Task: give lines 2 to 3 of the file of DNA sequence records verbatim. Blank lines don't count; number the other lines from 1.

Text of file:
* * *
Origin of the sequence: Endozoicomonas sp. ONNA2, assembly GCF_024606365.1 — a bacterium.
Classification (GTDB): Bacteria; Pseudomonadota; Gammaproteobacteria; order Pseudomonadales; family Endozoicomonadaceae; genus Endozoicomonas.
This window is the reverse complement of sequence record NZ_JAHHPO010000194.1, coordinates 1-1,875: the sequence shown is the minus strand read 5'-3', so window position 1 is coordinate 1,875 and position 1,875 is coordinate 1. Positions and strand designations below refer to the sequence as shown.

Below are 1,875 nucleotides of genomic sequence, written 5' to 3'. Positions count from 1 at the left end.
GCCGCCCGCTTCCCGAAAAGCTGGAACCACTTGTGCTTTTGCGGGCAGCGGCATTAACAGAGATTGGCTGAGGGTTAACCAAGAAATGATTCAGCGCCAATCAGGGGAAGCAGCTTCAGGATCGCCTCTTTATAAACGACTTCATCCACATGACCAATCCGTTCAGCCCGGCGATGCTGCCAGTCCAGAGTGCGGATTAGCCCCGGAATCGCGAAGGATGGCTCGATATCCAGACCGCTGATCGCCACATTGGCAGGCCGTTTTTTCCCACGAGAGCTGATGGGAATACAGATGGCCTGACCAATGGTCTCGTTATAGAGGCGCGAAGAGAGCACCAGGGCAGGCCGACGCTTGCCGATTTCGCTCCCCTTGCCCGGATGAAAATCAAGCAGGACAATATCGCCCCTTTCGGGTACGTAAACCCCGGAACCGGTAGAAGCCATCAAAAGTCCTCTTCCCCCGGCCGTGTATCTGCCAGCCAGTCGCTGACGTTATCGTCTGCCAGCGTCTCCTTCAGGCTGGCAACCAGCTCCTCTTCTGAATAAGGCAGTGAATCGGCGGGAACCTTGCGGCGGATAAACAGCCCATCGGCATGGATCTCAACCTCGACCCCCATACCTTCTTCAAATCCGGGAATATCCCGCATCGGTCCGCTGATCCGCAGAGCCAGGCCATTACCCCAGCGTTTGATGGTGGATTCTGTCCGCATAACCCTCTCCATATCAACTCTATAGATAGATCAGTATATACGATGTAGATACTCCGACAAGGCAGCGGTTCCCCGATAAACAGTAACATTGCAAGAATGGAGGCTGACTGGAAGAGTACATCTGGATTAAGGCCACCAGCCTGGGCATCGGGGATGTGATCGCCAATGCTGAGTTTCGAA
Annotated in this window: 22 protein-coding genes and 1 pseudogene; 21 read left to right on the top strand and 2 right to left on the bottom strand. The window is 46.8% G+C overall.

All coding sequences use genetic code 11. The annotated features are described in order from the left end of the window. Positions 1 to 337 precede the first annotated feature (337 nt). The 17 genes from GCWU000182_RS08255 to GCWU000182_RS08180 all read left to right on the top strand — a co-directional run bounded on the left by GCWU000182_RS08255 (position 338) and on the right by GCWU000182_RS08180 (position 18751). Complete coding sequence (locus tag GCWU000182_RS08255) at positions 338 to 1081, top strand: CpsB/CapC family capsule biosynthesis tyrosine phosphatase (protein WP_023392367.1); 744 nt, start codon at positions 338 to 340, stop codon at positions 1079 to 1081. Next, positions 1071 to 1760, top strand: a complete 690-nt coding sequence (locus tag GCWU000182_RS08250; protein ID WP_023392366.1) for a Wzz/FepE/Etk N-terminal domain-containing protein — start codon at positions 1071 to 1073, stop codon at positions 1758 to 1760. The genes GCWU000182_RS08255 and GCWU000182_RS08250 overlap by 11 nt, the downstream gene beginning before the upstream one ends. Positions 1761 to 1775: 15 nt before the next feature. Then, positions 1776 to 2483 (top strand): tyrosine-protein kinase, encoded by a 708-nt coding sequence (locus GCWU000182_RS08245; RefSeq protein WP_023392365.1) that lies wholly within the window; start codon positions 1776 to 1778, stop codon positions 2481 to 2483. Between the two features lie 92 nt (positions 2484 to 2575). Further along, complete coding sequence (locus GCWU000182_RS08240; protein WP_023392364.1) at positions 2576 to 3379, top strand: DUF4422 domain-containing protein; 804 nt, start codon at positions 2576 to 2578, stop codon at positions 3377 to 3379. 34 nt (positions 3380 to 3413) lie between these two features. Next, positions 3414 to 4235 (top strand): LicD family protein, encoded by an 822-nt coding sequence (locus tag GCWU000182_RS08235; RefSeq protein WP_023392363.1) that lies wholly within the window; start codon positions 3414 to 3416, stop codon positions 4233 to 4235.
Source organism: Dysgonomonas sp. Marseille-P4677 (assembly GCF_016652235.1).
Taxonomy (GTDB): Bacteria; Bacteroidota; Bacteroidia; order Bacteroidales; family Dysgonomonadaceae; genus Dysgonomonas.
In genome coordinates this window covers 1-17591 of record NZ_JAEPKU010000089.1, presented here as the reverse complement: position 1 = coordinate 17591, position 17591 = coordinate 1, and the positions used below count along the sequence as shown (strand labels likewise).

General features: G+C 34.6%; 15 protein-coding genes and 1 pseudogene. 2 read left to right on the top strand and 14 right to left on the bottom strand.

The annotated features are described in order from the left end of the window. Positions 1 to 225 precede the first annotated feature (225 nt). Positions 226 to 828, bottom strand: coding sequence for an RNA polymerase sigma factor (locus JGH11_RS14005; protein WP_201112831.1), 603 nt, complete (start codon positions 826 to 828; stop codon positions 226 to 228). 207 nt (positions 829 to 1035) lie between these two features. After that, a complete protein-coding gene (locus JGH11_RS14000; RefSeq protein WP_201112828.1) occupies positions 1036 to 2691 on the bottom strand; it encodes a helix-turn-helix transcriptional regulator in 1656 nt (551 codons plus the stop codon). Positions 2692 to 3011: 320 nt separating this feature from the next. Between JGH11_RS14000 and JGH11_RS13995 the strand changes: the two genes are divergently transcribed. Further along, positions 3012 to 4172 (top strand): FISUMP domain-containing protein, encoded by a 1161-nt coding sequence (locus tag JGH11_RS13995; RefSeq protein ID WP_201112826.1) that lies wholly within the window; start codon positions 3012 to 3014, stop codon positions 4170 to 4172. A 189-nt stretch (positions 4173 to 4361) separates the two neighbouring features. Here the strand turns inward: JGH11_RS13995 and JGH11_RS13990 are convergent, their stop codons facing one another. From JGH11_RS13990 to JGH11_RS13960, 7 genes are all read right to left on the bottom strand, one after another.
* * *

Classification (GTDB): Bacteria; Pseudomonadota; Gammaproteobacteria; order Pseudomonadales; family Endozoicomonadaceae; genus Endozoicomonas.
This window is the reverse complement of sequence record NZ_JAHHPO010000194.1, coordinates 1-1,875: the sequence shown is the minus strand read 5'-3', so window position 1 is coordinate 1,875 and position 1,875 is coordinate 1. Positions and strand designations below refer to the sequence as shown.